In this article we take a look at grape and raisin toxicity in dogs, a problem we often face at this time of year. Grapes and raisins of all types have been associated with acute renal failure, a problem that in some cases can be fatal.
Posted: 15 December 2018
The Christmas period is a particularly risky time of year with so many food offerings containing these fruits. Mince pies, Christmas pudding, Christmas cake, Stollen bread, fruit loaf and many chutneys all contain lots of raisins. It’s therefore so important to get the message spread to avoid accidental snacking by our canine friends.
At the moment, pathologists and clinicians don’t know why the fruit is toxic, but some of the potential reasons include;
Clinical experience shows that a dog is more likely to be affected when large quantities of fruit are eaten. It also appears that some individuals are more sensitive than others. Some dogs appear to tolerate small doses of the fruit without consequence whilst others can show signs of toxicity after the ingestion of just a few grapes or raisins. However, there is no sure way to predict which dogs may be more sensitive, so the advice is always to keep dogs away from foods containing these fruits.
Any animal with a history of having eaten raisins and then found to be in early, mid or advanced renal failure should be considered suffering from this form of toxicity, especially if the renal failure is unexpected. Look for some or all of the following signs.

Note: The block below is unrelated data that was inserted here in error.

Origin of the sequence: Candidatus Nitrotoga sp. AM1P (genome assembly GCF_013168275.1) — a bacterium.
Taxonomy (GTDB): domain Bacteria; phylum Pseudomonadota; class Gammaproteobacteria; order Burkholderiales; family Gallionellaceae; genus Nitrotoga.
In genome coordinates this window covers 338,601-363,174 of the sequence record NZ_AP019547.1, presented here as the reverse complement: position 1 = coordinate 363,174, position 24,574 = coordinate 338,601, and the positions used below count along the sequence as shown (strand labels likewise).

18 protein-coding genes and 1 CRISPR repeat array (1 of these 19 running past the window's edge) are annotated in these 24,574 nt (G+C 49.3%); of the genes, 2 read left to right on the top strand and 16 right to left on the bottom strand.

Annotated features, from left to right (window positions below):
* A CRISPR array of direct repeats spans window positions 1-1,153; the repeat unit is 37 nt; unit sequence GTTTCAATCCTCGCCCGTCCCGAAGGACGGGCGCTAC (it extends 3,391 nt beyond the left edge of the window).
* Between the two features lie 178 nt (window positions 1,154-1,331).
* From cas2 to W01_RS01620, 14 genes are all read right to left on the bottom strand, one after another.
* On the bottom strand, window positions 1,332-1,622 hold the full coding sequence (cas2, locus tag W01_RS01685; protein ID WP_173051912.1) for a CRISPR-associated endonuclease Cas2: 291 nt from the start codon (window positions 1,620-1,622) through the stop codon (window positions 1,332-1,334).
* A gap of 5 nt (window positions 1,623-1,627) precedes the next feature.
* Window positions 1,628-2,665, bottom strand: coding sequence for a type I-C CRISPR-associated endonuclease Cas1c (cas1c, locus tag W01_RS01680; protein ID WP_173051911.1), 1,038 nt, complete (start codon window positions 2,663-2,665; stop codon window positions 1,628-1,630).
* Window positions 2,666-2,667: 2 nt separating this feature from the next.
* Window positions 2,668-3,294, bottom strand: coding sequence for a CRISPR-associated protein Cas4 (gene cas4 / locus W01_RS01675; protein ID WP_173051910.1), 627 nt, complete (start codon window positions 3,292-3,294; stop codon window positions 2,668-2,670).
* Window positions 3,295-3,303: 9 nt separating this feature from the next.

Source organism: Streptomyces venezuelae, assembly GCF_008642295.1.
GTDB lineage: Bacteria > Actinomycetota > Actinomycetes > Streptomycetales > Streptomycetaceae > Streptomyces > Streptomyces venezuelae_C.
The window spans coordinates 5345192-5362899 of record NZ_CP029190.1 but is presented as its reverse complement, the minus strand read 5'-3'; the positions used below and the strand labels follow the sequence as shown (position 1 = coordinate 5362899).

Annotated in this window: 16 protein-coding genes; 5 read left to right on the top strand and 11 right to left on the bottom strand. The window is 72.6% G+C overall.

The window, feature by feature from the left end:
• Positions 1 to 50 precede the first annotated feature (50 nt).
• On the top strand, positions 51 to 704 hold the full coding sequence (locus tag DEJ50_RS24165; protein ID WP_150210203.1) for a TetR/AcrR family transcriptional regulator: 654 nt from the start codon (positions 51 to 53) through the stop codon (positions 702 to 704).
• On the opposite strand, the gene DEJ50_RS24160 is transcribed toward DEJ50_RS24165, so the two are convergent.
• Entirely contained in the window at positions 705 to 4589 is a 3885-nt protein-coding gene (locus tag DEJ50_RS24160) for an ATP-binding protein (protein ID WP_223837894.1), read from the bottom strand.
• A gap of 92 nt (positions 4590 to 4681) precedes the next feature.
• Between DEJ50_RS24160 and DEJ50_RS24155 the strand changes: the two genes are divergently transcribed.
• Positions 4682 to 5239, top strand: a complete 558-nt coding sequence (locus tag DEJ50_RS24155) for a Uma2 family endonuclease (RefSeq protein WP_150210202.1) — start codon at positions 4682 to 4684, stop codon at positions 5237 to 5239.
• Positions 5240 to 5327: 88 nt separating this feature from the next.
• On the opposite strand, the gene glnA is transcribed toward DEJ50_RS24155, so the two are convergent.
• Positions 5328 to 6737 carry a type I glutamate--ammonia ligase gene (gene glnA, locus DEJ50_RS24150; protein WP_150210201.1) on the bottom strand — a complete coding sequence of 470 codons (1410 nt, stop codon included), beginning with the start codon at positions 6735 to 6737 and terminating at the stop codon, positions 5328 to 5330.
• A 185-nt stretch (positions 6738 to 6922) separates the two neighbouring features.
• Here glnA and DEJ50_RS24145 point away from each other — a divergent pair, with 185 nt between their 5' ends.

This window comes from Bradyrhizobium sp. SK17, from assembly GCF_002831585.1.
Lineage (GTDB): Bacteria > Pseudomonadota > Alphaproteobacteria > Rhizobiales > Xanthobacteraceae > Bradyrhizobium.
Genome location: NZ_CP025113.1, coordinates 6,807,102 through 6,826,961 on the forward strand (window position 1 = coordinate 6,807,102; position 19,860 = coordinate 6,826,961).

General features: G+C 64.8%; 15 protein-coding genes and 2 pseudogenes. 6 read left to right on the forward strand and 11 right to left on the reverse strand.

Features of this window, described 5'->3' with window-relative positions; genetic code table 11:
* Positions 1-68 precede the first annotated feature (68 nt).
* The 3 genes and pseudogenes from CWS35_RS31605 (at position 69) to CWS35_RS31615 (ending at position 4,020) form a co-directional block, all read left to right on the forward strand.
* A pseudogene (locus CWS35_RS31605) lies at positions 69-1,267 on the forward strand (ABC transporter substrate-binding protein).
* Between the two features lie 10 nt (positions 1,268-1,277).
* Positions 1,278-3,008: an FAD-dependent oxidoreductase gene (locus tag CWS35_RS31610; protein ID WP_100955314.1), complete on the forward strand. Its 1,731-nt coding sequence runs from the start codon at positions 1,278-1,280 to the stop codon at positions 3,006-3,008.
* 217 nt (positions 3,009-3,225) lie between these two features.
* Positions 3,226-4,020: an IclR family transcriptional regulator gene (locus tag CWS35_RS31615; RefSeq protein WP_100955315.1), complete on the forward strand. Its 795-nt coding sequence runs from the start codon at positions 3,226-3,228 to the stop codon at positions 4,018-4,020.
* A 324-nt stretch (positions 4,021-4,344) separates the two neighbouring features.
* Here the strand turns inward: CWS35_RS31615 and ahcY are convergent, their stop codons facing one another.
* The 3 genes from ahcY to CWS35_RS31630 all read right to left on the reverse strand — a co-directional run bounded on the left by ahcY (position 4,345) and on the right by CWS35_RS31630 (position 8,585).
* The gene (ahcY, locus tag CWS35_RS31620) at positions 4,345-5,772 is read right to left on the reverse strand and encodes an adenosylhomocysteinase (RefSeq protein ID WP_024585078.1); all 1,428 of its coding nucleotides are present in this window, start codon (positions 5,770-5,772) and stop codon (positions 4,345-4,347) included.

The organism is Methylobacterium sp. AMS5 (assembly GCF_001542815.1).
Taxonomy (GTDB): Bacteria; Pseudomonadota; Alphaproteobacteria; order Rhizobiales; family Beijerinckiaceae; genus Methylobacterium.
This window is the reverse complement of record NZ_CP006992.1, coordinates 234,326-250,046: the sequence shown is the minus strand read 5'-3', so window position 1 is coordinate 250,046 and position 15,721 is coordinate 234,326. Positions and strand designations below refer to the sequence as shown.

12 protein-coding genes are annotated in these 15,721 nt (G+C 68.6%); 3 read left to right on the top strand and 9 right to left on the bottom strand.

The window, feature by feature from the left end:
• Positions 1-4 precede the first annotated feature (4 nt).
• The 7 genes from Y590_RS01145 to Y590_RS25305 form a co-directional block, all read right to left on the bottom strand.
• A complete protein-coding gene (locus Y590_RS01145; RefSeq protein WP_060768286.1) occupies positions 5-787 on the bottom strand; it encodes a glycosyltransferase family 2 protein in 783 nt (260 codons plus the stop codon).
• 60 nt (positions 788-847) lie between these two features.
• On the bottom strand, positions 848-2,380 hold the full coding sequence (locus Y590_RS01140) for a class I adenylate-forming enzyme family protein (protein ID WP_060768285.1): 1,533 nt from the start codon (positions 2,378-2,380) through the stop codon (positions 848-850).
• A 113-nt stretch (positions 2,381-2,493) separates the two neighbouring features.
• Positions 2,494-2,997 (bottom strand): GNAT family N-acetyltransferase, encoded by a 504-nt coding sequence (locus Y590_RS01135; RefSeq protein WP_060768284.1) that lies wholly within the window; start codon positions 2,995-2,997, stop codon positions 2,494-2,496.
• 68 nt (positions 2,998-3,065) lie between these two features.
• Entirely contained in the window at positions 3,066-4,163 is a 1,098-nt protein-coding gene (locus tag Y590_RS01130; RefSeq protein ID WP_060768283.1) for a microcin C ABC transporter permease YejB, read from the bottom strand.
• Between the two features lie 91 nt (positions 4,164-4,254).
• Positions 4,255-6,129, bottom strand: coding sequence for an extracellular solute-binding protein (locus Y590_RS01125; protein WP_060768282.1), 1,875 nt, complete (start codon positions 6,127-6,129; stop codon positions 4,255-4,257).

Within the first 24 hours, most affected dogs will show signs of vomiting.
In the following 1-2 days after eating the fruit, dogs may go on to develop;
When presented with a suspected grape poisoning, it’s wise to recommend a full complement of diagnostic tests such as a haematology report, a serum biochemistry profile, and a urinalysis to assess the amount of damage to the kidneys. These test results will help determine the prognosis.
Treatment options include;
Even asymptomatic patients that have been adequately decontaminated should have a renal panel and electrolytes monitored for 2-3 days post-ingestion.
Overall, the prognosis varies significantly from one individual to another. It will depend on the time before decontamination and the response to treatment. Dogs that go on to develop oliguria or anuria generally are much more of a concern and have a poorer prognosis. Fortunately around half of all dogs that eat grapes and raisins never develop any clinical signs, though in practice it’s still wise to start early treatment for all animals.
At present, grape and raisin poisoning has only been identified as a problem in dogs. However, since there are still many unknowns associated with this poisoning, it would be sensible to avoid feeding grapes and raisins to other animals.
If you’re presented with a case this winter, don’t forget to get help and advice from the Veterinary Poisons Information Service.
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